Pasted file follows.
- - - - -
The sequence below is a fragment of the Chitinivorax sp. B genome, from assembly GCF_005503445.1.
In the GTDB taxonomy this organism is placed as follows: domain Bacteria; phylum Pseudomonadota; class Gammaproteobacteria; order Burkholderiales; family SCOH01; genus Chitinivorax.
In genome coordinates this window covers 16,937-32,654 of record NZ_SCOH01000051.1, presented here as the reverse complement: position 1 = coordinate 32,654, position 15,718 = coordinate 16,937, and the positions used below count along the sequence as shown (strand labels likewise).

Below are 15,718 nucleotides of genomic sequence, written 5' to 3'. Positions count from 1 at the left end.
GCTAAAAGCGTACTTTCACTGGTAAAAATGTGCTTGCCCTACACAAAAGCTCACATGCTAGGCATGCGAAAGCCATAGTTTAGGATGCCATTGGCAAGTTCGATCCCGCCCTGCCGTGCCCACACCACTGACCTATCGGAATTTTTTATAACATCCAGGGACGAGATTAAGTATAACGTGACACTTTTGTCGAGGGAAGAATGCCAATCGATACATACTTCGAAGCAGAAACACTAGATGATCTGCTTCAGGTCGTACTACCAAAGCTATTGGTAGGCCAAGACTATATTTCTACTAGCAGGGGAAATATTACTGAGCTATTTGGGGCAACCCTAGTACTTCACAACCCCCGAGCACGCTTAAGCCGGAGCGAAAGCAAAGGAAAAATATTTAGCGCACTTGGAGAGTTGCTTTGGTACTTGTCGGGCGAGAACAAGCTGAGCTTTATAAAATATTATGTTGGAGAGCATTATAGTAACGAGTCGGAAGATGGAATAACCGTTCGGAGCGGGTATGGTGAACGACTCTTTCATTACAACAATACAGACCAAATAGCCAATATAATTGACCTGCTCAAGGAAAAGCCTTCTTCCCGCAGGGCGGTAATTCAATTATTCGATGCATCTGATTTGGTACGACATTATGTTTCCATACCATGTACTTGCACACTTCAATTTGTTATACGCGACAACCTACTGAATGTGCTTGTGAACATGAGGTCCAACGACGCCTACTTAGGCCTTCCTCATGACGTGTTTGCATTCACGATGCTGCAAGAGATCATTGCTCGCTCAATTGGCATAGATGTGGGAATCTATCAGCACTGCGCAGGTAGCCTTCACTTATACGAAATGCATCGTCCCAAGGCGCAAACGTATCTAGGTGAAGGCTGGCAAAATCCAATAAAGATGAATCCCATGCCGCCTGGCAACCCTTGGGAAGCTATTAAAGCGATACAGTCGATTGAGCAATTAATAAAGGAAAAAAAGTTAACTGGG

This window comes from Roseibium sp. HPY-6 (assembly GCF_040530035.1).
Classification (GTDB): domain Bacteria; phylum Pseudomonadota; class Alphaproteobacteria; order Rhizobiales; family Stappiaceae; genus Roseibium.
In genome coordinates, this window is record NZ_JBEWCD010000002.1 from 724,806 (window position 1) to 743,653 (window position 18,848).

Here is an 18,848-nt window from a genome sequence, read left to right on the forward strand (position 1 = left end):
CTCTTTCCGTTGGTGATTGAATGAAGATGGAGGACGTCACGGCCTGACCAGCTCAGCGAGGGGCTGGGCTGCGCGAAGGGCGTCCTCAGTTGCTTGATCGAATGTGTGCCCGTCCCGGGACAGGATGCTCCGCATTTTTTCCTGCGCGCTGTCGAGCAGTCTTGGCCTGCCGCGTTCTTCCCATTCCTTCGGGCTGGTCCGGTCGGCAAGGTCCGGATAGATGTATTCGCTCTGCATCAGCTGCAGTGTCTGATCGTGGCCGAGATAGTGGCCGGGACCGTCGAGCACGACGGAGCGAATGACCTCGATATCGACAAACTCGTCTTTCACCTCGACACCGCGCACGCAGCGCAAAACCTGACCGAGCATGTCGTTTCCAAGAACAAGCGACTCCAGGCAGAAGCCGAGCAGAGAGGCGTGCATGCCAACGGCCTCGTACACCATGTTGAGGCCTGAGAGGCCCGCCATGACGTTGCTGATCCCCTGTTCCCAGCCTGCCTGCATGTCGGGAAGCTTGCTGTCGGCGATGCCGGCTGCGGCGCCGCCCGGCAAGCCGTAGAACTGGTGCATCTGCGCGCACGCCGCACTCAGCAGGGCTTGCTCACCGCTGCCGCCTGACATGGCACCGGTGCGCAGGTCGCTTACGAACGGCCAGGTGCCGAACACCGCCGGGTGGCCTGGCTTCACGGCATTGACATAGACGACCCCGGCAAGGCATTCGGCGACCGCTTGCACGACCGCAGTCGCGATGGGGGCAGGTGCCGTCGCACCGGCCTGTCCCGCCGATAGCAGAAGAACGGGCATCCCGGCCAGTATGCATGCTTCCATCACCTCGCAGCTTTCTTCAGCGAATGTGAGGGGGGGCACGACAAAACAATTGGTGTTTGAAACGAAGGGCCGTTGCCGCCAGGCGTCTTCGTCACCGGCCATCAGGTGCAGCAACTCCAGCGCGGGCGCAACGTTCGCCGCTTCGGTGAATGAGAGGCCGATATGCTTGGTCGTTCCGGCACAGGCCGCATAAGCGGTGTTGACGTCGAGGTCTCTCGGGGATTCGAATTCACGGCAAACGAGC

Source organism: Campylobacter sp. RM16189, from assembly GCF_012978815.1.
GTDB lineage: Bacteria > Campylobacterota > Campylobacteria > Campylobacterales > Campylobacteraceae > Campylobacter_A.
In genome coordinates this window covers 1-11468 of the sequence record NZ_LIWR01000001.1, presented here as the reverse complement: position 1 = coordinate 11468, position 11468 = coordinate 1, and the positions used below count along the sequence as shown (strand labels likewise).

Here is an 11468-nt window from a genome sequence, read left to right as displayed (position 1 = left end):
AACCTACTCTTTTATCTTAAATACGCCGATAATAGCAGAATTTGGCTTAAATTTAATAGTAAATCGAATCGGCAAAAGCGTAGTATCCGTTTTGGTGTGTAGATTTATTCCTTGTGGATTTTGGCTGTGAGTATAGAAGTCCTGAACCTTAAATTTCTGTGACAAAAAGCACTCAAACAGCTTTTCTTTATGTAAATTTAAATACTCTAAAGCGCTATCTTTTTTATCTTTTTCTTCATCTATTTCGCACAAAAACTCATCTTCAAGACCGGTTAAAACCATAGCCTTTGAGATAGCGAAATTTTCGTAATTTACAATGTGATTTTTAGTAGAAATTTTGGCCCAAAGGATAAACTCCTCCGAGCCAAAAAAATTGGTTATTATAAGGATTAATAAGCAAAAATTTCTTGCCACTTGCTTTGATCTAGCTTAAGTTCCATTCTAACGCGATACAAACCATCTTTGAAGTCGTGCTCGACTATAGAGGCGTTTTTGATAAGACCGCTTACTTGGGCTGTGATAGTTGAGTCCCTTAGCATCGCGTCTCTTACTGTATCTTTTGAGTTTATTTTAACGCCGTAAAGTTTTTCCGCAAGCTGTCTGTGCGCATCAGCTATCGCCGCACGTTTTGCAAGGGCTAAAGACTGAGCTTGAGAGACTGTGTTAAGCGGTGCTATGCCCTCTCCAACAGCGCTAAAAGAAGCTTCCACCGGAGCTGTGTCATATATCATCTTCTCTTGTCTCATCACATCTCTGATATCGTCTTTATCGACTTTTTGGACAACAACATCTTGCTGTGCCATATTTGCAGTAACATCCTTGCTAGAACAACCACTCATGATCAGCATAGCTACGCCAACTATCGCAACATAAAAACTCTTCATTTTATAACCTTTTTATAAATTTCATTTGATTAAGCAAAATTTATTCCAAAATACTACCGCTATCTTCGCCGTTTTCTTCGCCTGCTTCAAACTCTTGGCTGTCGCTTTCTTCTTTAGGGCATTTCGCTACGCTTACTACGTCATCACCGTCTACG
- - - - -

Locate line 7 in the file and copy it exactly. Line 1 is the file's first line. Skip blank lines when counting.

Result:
Classification (GTDB): domain Bacteria; phylum Pseudomonadota; class Alphaproteobacteria; order Rhizobiales; family Stappiaceae; genus Roseibium.